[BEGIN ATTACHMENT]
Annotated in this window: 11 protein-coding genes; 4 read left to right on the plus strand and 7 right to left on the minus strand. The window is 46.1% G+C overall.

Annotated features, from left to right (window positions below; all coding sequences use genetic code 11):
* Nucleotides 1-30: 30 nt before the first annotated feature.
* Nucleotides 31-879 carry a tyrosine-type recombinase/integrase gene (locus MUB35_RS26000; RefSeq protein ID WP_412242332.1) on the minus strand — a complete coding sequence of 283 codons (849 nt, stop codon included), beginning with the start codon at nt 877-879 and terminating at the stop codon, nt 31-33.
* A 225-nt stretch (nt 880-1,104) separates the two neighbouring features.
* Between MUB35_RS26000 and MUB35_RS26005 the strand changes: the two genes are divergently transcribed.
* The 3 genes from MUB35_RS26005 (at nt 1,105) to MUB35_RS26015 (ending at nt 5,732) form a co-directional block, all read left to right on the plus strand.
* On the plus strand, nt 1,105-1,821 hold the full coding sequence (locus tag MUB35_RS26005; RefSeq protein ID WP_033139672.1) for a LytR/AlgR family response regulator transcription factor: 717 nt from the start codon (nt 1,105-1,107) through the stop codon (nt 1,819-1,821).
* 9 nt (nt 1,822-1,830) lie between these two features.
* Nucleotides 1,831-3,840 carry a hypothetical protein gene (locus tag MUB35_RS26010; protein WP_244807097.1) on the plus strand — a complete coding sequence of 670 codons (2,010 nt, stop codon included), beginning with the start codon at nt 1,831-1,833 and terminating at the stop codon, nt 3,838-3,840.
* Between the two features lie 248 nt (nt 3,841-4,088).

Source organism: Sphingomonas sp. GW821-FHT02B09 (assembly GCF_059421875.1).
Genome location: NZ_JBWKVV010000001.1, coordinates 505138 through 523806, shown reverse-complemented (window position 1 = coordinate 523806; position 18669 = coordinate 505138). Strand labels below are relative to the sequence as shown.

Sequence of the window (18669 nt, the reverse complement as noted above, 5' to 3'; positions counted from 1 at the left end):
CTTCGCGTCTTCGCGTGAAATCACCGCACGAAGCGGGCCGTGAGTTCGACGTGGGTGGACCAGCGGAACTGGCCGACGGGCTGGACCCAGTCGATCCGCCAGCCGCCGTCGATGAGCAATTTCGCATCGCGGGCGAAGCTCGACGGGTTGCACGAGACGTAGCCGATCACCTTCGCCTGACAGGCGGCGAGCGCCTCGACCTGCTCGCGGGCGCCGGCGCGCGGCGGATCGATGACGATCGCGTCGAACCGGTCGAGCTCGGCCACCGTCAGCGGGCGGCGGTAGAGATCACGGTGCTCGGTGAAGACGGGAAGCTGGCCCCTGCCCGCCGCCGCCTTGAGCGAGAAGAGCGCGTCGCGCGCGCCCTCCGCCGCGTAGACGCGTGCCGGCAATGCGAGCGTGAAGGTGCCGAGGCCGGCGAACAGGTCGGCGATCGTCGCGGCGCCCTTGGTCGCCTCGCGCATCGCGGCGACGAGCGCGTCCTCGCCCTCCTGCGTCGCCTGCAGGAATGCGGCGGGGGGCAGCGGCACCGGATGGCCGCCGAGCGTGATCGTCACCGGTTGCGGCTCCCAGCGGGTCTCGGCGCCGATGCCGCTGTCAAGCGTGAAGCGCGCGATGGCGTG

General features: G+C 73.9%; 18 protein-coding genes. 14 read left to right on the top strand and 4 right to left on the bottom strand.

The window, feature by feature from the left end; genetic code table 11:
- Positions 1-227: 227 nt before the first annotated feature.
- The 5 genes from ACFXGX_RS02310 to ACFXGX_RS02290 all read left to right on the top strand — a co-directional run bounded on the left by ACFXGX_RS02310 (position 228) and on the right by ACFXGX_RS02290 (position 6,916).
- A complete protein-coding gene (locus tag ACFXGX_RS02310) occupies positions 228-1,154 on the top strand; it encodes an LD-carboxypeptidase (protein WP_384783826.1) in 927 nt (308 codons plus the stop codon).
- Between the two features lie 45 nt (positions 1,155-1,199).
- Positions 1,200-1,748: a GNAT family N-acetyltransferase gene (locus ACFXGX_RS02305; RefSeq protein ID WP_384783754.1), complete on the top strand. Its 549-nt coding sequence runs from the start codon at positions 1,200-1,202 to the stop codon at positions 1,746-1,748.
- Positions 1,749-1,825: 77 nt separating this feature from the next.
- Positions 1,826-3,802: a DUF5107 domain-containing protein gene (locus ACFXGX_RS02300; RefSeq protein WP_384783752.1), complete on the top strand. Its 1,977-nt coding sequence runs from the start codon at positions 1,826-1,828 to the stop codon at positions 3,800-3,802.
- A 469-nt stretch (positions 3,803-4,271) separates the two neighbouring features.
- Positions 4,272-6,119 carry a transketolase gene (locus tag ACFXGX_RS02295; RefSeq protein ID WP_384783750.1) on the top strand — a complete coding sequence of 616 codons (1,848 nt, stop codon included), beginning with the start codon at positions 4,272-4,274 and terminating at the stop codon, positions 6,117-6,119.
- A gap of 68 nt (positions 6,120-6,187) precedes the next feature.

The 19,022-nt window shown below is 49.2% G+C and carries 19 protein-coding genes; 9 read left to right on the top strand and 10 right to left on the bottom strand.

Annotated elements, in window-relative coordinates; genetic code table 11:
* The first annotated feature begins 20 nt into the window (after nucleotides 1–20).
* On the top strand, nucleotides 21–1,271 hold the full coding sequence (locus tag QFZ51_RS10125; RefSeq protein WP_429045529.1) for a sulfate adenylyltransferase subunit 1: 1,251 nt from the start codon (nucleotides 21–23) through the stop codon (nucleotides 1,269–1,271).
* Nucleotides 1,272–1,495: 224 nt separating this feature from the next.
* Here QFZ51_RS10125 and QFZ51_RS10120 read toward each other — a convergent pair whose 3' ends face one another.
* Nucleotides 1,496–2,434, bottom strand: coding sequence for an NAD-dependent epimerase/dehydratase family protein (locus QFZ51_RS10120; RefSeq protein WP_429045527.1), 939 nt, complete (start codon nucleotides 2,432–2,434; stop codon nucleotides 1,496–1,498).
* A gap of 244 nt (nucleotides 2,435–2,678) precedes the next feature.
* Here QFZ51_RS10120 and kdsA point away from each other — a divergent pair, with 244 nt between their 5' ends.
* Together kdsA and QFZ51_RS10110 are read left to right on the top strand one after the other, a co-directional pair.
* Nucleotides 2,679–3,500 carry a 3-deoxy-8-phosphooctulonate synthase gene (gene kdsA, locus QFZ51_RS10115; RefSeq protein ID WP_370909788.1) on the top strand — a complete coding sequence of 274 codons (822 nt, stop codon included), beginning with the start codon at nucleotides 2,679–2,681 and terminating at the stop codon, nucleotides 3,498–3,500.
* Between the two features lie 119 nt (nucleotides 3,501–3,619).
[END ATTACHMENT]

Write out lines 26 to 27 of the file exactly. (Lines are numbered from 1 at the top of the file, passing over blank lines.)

- Positions 4,272-6,119 carry a transketolase gene (locus tag ACFXGX_RS02295; RefSeq protein ID WP_384783750.1) on the top strand — a complete coding sequence of 616 codons (1,848 nt, stop codon included), beginning with the start codon at positions 4,272-4,274 and terminating at the stop codon, positions 6,117-6,119.
- A gap of 68 nt (positions 6,120-6,187) precedes the next feature.